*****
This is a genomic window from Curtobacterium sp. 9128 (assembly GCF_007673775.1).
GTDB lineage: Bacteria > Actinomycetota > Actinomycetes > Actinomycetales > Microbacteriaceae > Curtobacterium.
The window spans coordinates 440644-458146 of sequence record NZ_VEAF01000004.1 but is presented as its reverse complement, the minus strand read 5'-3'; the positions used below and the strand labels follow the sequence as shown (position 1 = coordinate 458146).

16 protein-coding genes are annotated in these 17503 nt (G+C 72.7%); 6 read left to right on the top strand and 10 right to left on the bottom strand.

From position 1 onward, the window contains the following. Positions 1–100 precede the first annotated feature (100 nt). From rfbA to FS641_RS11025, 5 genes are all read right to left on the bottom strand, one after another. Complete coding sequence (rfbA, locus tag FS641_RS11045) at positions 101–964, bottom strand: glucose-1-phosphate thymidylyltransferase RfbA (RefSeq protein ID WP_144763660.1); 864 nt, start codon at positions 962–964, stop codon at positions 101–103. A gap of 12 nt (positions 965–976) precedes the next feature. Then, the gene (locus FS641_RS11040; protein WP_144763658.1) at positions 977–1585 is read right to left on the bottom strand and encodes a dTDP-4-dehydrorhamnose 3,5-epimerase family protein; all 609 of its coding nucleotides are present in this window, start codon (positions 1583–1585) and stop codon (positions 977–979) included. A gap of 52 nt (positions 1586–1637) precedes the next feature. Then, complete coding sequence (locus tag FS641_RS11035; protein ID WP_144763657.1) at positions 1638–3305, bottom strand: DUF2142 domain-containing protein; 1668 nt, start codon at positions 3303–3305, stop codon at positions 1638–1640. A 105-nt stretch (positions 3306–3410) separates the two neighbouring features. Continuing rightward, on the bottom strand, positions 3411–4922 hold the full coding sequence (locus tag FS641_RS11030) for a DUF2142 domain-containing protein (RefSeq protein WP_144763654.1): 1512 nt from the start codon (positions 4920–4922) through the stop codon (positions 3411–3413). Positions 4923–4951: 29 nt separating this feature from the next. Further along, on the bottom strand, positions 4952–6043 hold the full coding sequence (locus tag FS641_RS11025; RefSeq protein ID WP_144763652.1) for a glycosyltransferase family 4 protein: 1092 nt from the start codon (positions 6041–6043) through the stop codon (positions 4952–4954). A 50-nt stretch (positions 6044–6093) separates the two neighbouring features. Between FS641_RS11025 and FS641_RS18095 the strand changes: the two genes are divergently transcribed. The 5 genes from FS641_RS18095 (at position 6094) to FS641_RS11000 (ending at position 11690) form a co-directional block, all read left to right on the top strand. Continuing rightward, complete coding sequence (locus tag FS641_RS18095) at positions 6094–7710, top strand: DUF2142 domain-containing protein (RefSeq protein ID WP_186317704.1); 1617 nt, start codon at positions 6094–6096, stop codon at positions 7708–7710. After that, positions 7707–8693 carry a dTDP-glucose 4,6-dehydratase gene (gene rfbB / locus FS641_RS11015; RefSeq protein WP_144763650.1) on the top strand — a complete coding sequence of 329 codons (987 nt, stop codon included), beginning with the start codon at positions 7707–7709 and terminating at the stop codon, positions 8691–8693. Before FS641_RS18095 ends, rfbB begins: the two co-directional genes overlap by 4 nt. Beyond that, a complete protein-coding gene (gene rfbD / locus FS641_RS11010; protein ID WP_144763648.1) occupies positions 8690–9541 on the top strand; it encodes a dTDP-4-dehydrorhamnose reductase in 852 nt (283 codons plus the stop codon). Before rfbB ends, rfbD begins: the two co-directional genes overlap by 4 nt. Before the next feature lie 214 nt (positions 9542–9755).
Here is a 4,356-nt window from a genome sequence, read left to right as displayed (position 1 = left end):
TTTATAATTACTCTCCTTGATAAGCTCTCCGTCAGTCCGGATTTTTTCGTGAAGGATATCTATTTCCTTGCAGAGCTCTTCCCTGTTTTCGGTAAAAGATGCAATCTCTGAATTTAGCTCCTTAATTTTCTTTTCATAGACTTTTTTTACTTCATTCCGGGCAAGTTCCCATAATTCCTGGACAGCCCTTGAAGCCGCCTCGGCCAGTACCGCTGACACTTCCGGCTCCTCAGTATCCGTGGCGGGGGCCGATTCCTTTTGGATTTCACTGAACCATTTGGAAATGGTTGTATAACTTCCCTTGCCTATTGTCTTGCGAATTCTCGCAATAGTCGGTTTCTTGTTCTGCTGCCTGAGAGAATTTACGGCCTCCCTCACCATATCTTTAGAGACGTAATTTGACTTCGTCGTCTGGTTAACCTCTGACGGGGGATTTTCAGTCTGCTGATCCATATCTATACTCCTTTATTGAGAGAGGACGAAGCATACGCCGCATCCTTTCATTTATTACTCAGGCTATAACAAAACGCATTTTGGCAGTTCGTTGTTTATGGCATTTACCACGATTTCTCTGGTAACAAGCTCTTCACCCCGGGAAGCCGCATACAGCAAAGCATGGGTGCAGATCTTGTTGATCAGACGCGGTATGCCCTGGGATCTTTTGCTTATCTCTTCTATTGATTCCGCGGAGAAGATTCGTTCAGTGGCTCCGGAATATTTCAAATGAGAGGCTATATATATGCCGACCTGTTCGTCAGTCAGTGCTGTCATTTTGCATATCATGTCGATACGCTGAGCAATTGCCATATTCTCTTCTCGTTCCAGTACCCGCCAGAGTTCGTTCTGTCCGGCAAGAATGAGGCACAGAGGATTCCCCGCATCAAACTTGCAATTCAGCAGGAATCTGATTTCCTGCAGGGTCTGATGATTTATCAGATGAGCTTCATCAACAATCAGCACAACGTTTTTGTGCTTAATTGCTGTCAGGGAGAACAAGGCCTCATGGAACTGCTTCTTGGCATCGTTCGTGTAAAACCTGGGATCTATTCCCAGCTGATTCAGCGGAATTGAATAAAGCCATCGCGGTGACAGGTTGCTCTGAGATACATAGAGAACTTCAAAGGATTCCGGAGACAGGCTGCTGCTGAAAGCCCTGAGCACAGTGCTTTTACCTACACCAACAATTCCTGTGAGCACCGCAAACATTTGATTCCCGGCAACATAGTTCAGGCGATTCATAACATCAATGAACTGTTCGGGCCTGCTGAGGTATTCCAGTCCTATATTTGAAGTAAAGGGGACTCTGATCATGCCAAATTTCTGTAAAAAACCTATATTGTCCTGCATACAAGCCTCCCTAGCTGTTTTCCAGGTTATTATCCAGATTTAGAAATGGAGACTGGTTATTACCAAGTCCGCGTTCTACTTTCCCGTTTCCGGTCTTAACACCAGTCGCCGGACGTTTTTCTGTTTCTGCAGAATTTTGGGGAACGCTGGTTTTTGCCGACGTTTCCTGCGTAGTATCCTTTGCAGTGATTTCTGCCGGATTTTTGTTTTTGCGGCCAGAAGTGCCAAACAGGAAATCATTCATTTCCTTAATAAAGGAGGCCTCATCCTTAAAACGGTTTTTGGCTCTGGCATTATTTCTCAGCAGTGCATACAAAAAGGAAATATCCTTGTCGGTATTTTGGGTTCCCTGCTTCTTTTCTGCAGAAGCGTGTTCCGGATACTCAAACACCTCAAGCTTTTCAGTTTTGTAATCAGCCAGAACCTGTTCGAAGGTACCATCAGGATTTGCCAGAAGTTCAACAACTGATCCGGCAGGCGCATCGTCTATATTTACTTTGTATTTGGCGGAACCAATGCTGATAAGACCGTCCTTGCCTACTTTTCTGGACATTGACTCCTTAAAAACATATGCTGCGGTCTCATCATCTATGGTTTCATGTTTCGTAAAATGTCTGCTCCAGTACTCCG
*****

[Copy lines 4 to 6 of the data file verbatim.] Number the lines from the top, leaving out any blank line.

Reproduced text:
16 protein-coding genes are annotated in these 17503 nt (G+C 72.7%); 6 read left to right on the top strand and 10 right to left on the bottom strand.

From position 1 onward, the window contains the following. Positions 1–100 precede the first annotated feature (100 nt). From rfbA to FS641_RS11025, 5 genes are all read right to left on the bottom strand, one after another. Complete coding sequence (rfbA, locus tag FS641_RS11045) at positions 101–964, bottom strand: glucose-1-phosphate thymidylyltransferase RfbA (RefSeq protein ID WP_144763660.1); 864 nt, start codon at positions 962–964, stop codon at positions 101–103. A gap of 12 nt (positions 965–976) precedes the next feature. Then, the gene (locus FS641_RS11040; protein WP_144763658.1) at positions 977–1585 is read right to left on the bottom strand and encodes a dTDP-4-dehydrorhamnose 3,5-epimerase family protein; all 609 of its coding nucleotides are present in this window, start codon (positions 1583–1585) and stop codon (positions 977–979) included. A gap of 52 nt (positions 1586–1637) precedes the next feature. Then, complete coding sequence (locus tag FS641_RS11035; protein ID WP_144763657.1) at positions 1638–3305, bottom strand: DUF2142 domain-containing protein; 1668 nt, start codon at positions 3303–3305, stop codon at positions 1638–1640. A 105-nt stretch (positions 3306–3410) separates the two neighbouring features. Continuing rightward, on the bottom strand, positions 3411–4922 hold the full coding sequence (locus tag FS641_RS11030) for a DUF2142 domain-containing protein (RefSeq protein WP_144763654.1): 1512 nt from the start codon (positions 4920–4922) through the stop codon (positions 3411–3413). Positions 4923–4951: 29 nt separating this feature from the next. Further along, on the bottom strand, positions 4952–6043 hold the full coding sequence (locus tag FS641_RS11025; RefSeq protein ID WP_144763652.1) for a glycosyltransferase family 4 protein: 1092 nt from the start codon (positions 6041–6043) through the stop codon (positions 4952–4954). A 50-nt stretch (positions 6044–6093) separates the two neighbouring features. Between FS641_RS11025 and FS641_RS18095 the strand changes: the two genes are divergently transcribed. The 5 genes from FS641_RS18095 (at position 6094) to FS641_RS11000 (ending at position 11690) form a co-directional block, all read left to right on the top strand. Continuing rightward, complete coding sequence (locus tag FS641_RS18095) at positions 6094–7710, top strand: DUF2142 domain-containing protein (RefSeq protein ID WP_186317704.1); 1617 nt, start codon at positions 6094–6096, stop codon at positions 7708–7710. After that, positions 7707–8693 carry a dTDP-glucose 4,6-dehydratase gene (gene rfbB / locus FS641_RS11015; RefSeq protein WP_144763650.1) on the top strand — a complete coding sequence of 329 codons (987 nt, stop codon included), beginning with the start codon at positions 7707–7709 and terminating at the stop codon, positions 8691–8693. Before FS641_RS18095 ends, rfbB begins: the two co-directional genes overlap by 4 nt. Beyond that, a complete protein-coding gene (gene rfbD / locus FS641_RS11010; protein ID WP_144763648.1) occupies positions 8690–9541 on the top strand; it encodes a dTDP-4-dehydrorhamnose reductase in 852 nt (283 codons plus the stop codon). Before rfbB ends, rfbD begins: the two co-directional genes overlap by 4 nt. Before the next feature lie 214 nt (positions 9542–9755).
Here is a 4,356-nt window from a genome sequence, read left to right as displayed (position 1 = left end):